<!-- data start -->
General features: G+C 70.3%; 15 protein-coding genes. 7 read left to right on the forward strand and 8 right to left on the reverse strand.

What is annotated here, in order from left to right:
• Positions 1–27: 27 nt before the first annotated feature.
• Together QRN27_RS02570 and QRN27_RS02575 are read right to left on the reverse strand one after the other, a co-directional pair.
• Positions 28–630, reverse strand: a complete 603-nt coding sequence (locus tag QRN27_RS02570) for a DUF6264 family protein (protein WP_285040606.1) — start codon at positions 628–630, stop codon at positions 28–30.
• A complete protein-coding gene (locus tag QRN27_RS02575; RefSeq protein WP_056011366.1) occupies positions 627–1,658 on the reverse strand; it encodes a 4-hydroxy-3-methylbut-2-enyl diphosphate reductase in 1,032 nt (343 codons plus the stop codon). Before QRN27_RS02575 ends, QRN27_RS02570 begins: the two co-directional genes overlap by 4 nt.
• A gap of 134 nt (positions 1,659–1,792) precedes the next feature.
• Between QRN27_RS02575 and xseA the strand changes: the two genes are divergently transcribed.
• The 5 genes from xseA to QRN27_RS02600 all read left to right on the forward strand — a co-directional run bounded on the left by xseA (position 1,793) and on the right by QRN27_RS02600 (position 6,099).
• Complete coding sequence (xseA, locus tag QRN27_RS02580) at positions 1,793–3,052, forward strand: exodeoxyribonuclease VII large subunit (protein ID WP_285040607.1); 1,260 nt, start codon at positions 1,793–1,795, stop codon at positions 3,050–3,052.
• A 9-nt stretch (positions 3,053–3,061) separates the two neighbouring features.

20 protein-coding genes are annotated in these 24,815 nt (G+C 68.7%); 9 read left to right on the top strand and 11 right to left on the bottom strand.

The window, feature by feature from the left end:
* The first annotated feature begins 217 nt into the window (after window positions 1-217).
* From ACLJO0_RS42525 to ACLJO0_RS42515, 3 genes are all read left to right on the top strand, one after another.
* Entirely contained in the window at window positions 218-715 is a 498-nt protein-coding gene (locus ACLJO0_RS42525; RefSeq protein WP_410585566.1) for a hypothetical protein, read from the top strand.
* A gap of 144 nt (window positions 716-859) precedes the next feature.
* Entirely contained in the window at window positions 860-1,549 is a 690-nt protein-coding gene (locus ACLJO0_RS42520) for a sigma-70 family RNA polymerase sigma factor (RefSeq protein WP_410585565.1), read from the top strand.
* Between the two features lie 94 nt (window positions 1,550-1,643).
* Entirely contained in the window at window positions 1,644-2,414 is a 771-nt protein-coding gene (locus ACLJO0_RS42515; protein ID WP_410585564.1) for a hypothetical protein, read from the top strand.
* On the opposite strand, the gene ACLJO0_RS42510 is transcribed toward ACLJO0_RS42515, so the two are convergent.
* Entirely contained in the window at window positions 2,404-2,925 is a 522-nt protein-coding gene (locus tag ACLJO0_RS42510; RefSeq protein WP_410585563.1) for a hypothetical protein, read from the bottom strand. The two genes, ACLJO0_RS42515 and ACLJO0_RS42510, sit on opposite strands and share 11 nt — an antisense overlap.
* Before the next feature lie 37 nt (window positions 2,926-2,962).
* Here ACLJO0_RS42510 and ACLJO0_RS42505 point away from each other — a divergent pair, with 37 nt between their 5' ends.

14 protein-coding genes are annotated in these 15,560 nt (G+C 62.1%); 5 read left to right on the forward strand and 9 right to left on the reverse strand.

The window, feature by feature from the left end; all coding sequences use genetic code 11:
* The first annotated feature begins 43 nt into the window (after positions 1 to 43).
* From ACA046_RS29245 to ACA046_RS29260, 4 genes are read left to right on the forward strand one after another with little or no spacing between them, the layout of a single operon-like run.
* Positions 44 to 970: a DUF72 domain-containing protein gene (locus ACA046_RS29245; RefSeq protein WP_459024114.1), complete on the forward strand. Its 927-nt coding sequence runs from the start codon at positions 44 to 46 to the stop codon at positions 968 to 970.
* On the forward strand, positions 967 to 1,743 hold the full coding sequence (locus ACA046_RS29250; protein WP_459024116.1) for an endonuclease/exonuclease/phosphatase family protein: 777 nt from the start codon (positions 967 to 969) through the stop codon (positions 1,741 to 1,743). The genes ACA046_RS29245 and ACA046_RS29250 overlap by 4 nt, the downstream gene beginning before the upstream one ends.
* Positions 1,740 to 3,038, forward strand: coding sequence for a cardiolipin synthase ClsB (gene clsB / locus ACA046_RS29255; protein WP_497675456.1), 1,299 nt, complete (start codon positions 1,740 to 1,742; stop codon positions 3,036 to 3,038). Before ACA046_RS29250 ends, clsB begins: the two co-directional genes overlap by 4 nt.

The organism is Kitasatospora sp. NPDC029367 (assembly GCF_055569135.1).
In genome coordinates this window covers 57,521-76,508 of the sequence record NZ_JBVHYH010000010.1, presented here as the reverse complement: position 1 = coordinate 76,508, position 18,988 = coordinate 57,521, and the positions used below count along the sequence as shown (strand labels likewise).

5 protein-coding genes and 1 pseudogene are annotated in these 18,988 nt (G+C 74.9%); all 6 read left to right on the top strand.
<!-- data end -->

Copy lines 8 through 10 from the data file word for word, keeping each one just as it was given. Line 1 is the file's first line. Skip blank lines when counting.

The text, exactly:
• Between QRN27_RS02575 and xseA the strand changes: the two genes are divergently transcribed.
• The 5 genes from xseA to QRN27_RS02600 all read left to right on the forward strand — a co-directional run bounded on the left by xseA (position 1,793) and on the right by QRN27_RS02600 (position 6,099).
• Complete coding sequence (xseA, locus tag QRN27_RS02580) at positions 1,793–3,052, forward strand: exodeoxyribonuclease VII large subunit (protein ID WP_285040607.1); 1,260 nt, start codon at positions 1,793–1,795, stop codon at positions 3,050–3,052.